BMCR 2012.11.50

Plautus and Roman Slavery

, Plautus and Roman Slavery. Malden, MA; Oxford; Chichester: Wiley-Blackwell, 2012. ix, 229. ISBN 9781405196284. $89.95.


Roberta Stewart’s Plautus and Roman Slavery considers how the drama of Plautus, which so often stages the interactions of masters and slaves, can inform our understanding of slavery as it was transacted on the interpersonal level in Rome around the time of Plautus’ working career. Stewart is persuasive in her central contention, that Plautus represents slavery as a complex institution that raised perplexing problems in human relationships involving masters and slaves.

Stewart recognizes that Plautine comedy was an elite production that “formed, supported, and perpetuated the political, social, and legal institutions of the slave society” (p. 19); nonetheless, in her view, Plautus was an artist able to transcend the limits of elite ideology and mirror relationships between masters and slaves from both perspectives, not just those of the master. For Plautus was an acute and empathetic observer of his society, an artist who “saw through and commented upon the social relationships of his world” (pp. 17-18). Thus, the Plautus of Stewart is less ideologically implicated than Kathleen McCarthy’s Plautus, whose representations of masters and slaves addressed the concerns and preoccupations of citizens, or Amy Richlin’s Plautus, who channeled the anger of oppressed.1

In the Introduction Stewart lays out her complex premises and methodology. Slave systems exist on an institutional level, that is, the laws, institutions, public policies, and ideology that defend and sustain the keeping of slaves. But slavery also exists on an interpersonal level. Master and slave are joined in an antagonistic relationship in which the master attempts to control and define the slave and the slave reacts, in submission, in resistance, or in a combination of both. Traditional elite sources for Roman slavery focus on the institutional aspects of the system, slavery on the macroscopic scale. These sources have less to say about how slavery was transacted in relationships involving masters and slaves. In Plautus’ frequent representations of the interactions between masters and slaves Stewart has found a window into this other aspect of slavery, slavery, as it were, on the microscopic scale. Stewart also notes that the Plautine evidence reflects a particular time in the development of Roman slavery, the poet’s working life, roughly the last two decades of the third century BCE and the first two of the second. By this time Rome’s evolution as a slave society had been and was still being confirmed through mass enslavement, laws, and public policy. Stewart’s synchronic picture of Roman slavery thus usefully complements previous studies, such as those of Keith Bradley and Sandra Joshel, which describe the institution from disparate evidence drawn over period of many centuries.2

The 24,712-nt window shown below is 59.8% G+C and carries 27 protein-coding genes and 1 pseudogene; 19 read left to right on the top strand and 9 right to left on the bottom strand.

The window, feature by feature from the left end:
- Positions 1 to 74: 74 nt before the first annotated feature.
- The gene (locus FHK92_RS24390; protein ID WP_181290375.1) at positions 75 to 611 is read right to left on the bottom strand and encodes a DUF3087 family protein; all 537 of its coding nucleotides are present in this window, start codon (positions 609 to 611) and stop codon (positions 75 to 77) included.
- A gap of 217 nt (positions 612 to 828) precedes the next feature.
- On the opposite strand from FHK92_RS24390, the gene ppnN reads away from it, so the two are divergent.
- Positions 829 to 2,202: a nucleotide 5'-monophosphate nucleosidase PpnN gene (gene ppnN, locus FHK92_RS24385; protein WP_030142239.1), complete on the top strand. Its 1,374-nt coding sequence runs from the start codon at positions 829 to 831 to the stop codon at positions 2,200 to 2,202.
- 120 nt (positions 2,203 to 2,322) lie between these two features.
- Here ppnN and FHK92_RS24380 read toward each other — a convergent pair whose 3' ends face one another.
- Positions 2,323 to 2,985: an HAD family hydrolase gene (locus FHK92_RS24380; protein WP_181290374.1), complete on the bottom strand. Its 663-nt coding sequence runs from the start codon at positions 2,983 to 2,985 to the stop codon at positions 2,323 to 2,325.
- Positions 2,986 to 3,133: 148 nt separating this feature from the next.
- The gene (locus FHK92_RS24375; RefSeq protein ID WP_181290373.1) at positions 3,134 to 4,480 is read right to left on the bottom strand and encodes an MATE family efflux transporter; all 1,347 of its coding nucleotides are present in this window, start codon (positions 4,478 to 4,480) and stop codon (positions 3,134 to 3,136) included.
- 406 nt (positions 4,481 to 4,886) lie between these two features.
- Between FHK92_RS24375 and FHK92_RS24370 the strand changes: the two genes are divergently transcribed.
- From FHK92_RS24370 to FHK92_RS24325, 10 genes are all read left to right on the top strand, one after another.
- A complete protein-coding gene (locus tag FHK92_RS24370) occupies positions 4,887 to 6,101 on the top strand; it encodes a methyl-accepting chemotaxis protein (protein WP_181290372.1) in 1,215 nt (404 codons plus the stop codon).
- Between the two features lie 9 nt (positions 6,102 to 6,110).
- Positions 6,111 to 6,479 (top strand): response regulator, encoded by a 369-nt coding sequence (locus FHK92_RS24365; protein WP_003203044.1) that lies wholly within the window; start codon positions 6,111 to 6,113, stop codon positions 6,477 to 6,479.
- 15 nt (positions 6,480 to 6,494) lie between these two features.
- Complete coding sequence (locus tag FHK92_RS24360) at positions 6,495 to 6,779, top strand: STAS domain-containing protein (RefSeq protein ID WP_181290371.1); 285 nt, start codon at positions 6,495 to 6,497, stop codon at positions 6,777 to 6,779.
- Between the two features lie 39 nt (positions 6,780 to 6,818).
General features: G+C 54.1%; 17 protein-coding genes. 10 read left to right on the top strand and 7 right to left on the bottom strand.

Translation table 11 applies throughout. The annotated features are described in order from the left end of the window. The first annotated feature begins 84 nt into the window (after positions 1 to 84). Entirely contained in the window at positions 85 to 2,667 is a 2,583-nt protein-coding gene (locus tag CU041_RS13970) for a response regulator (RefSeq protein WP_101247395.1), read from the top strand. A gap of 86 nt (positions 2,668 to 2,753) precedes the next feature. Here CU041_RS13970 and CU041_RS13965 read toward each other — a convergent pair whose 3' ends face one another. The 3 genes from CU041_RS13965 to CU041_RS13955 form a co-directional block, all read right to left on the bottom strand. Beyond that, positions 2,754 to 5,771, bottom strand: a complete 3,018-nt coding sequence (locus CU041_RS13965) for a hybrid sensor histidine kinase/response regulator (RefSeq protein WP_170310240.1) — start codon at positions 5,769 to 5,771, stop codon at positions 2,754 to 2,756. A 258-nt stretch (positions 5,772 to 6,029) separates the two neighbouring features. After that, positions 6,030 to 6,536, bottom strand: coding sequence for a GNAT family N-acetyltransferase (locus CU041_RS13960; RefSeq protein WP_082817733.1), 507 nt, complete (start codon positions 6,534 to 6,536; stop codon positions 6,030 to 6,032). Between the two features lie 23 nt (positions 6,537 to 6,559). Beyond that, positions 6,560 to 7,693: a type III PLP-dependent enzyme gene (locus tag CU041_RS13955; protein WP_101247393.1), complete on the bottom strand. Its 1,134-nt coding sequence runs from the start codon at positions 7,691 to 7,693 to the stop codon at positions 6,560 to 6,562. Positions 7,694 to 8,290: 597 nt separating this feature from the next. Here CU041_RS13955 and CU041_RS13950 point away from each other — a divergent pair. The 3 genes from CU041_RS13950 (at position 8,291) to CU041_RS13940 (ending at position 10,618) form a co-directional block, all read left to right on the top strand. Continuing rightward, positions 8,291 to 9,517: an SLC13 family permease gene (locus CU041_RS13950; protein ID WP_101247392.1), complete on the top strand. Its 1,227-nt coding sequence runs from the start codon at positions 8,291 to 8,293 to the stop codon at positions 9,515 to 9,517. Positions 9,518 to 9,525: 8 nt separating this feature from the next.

The author’s focus on the interpersonal relations involved in slavery derives from Hegel’s discussion of the evolution of master and slave identities in The Phenomenology of the Spirit. Stewart combines this Hegelian focus with modern scholarship on the daily experience of African-American slaves. She views the identities of master and slave as products of a continuous negotiation and contest. The master sought to deny the slave his human autonomy. The master imposed his will through psychological and physical coercion. He constructed the slave, his property, as a degraded and defective individual fit for subjugation. The slave responded in both submission and resistance. In resistance the slave sought to retain his own identity, his own autonomous sense of self. Resistance might take outward and direct forms, sabotage and violence. But servile resistance was often inward, expressed in the slave’s own thoughts and silences, or indirect, expressed in servile flattery, double-entendre and duplicity, and manipulation of the master’s control.